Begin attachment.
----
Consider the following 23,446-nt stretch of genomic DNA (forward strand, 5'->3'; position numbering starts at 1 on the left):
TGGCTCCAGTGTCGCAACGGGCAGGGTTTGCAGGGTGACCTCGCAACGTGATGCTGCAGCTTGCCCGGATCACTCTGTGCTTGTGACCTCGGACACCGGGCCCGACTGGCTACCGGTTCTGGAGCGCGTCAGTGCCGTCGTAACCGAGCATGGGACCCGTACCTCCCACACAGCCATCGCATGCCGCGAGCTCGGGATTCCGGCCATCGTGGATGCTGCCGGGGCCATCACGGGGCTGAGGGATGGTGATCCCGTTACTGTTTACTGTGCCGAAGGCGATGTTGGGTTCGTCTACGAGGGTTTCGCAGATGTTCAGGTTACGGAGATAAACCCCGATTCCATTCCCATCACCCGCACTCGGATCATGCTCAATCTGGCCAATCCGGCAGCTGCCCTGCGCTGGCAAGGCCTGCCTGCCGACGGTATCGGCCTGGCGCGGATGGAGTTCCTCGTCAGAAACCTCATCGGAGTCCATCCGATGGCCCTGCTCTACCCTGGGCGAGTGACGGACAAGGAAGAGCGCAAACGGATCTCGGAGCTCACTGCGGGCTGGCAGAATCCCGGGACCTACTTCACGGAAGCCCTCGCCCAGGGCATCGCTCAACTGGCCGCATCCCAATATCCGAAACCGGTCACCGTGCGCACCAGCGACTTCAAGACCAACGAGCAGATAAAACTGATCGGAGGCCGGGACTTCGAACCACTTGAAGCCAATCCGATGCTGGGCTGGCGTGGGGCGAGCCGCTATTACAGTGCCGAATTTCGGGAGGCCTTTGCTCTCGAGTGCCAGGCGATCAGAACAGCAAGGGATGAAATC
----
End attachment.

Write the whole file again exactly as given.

Consider the following 23,446-nt stretch of genomic DNA (forward strand, 5'->3'; position numbering starts at 1 on the left):
TGGCTCCAGTGTCGCAACGGGCAGGGTTTGCAGGGTGACCTCGCAACGTGATGCTGCAGCTTGCCCGGATCACTCTGTGCTTGTGACCTCGGACACCGGGCCCGACTGGCTACCGGTTCTGGAGCGCGTCAGTGCCGTCGTAACCGAGCATGGGACCCGTACCTCCCACACAGCCATCGCATGCCGCGAGCTCGGGATTCCGGCCATCGTGGATGCTGCCGGGGCCATCACGGGGCTGAGGGATGGTGATCCCGTTACTGTTTACTGTGCCGAAGGCGATGTTGGGTTCGTCTACGAGGGTTTCGCAGATGTTCAGGTTACGGAGATAAACCCCGATTCCATTCCCATCACCCGCACTCGGATCATGCTCAATCTGGCCAATCCGGCAGCTGCCCTGCGCTGGCAAGGCCTGCCTGCCGACGGTATCGGCCTGGCGCGGATGGAGTTCCTCGTCAGAAACCTCATCGGAGTCCATCCGATGGCCCTGCTCTACCCTGGGCGAGTGACGGACAAGGAAGAGCGCAAACGGATCTCGGAGCTCACTGCGGGCTGGCAGAATCCCGGGACCTACTTCACGGAAGCCCTCGCCCAGGGCATCGCTCAACTGGCCGCATCCCAATATCCGAAACCGGTCACCGTGCGCACCAGCGACTTCAAGACCAACGAGCAGATAAAACTGATCGGAGGCCGGGACTTCGAACCACTTGAAGCCAATCCGATGCTGGGCTGGCGTGGGGCGAGCCGCTATTACAGTGCCGAATTTCGGGAGGCCTTTGCTCTCGAGTGCCAGGCGATCAGAACAGCAAGGGATGAAATC